• A ClusterInstanceClass named “rabbitmq-dev” pointing to all RabbitmqCluster Service Resources configured with .spec.replicas=1 identified by label class: rmq-dev
  • A ClusterInstanceClass named “rabbitmq-prod” pointing to all RabbitmqCluster Service Resources configured with .spec.replicas=3 identified by label class: rmq-prod
  • A ClusterInstanceClass named “aws-rds-postgresql” pointing to Secrets conformant with the Binding Specification and identified by label class: aws-rds

Resource Claim

  • A mechanism in which requests for Service Instances can be declared and fulfilled without requiring detailed knowledge of the Service Instances themselves

Examples

  • The Resource Claim concept implemented through the ResourceClaim Service Resource provided by https://gitlab.eng.vmware.com/services-control-plane/services-toolkit/

Claimable Service Instance

  • Any Service Instance which is permitted to be claimed via a Resource Claim from a namespace, taking into consideration:
    • Location (namespace) of the Service Instance in relation to the location (namespace) of the Resource Claim
    • Any matching Resource Claim Policies
    • Exclusivity of Resource Claims (i.e. a given instance can only be claimed once at a time)

Examples

  • A RabbitmqCluster Service Resource residing in the same namespace as a Resource Claim and which has not already been claimed by another Resource Claim could be said to be a “Claimable Service Instance”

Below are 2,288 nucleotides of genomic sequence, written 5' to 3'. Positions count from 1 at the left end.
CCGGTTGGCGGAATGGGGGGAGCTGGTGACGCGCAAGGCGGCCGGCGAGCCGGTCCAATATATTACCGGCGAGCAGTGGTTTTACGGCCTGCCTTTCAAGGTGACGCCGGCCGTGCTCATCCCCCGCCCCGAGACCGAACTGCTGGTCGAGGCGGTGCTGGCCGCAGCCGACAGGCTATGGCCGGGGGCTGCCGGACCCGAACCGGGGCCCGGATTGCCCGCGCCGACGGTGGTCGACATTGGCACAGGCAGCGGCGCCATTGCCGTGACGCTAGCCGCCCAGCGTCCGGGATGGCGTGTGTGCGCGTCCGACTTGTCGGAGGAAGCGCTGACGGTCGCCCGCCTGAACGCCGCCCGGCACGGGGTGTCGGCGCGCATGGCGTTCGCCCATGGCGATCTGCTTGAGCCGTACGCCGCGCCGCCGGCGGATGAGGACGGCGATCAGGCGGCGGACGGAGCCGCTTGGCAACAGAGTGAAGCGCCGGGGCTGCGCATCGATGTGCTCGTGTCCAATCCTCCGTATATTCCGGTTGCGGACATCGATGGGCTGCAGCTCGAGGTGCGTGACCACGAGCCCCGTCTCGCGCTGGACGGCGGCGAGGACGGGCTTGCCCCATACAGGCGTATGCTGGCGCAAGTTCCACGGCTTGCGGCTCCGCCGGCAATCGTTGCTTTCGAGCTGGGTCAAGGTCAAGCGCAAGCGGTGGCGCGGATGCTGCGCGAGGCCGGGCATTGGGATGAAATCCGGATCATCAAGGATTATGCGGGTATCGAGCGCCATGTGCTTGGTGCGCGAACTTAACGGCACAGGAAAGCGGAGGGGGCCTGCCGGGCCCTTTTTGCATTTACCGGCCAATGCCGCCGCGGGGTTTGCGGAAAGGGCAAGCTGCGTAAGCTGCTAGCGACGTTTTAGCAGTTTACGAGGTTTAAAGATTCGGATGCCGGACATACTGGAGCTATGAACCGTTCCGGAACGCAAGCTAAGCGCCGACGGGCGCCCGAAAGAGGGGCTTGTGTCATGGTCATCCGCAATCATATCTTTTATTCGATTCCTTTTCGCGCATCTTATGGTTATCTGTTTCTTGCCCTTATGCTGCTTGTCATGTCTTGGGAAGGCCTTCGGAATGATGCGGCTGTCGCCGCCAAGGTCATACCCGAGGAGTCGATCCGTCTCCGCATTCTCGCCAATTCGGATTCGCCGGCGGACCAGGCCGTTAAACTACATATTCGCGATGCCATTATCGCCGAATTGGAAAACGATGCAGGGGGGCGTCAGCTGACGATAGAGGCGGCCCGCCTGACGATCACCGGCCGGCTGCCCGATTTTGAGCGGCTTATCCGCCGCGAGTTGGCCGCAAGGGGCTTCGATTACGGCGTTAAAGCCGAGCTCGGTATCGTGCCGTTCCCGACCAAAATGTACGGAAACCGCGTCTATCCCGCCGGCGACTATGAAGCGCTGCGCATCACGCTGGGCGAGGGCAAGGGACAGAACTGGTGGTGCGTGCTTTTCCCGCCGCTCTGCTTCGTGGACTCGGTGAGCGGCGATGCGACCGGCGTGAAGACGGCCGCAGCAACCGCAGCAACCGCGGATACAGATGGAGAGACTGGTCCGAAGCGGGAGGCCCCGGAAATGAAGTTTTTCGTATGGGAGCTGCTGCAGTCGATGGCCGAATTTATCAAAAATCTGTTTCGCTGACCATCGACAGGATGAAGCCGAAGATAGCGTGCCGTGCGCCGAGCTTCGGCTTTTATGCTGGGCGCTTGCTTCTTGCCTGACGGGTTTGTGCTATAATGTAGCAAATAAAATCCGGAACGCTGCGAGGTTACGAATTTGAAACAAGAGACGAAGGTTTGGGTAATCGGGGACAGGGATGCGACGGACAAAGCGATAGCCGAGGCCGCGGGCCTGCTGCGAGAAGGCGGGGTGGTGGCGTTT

• A RabbitmqCluster Service Resource residing in a different namespace to a Resource Claim, for which a matching Resource Claim Policy exists, and for which has not already been claimed by another Resource Claim could be said to be a “Claimable Service Instance”
  • A RabbitmqCluster Service Resource residing in the same namespace as a Resource Claim which has already been claimed could not be said to be a “Claimable Service Instance” due to the exclusive nature of Resource Claims

Service Resource Lifecycle API

  • Any Kubernetes API that can be used to manage the life cycle (CRUD) of a Service Resource

Examples

  • rabbitmqclusters.rabbitmq.com/v1beta1

Service Cluster

Workload Cluster

User Roles

Services Toolkit caters to the following user roles.

It is important to note that these User Roles are not User Personas - it is perfectly possible (and even expected) that one human being could be associated with many User Roles at any given time. The User Roles align to Tanzu Application Platform’s User Roles, and the Services Toolkit team is primarily responsible for defining the Service Operator role.

The User Roles listed here consist of a short description as well as the Jobs To Be Done for the role. For detailed information on corresponding RBAC associated with each role, please refer to Detailed role permissions breakdown.

Application Developer (AD)

Encompasses both app-editor and app-viewer roles as defined by Tanzu Application Platform

Jobs To Be Done

  • Bind and unbind Application Workloads to/from Resource Claims
  • Get, List, Watch ResourceClaims
  • Get, List, Watch ClusterInstanceClasses associated with ResourceClaims

Application Operator (AO)

Encompasses the app-operator role as defined by Tanzu Application Platform

Jobs To Be Done

  • Discover and learn about Service Instance Classes available on a cluster
  • Discover Claimable Service Instances associated with Service Instance Classes
  • Lifecycle management (CRUD) of Resource Claims

Service Operator (SO)

Coming Soon.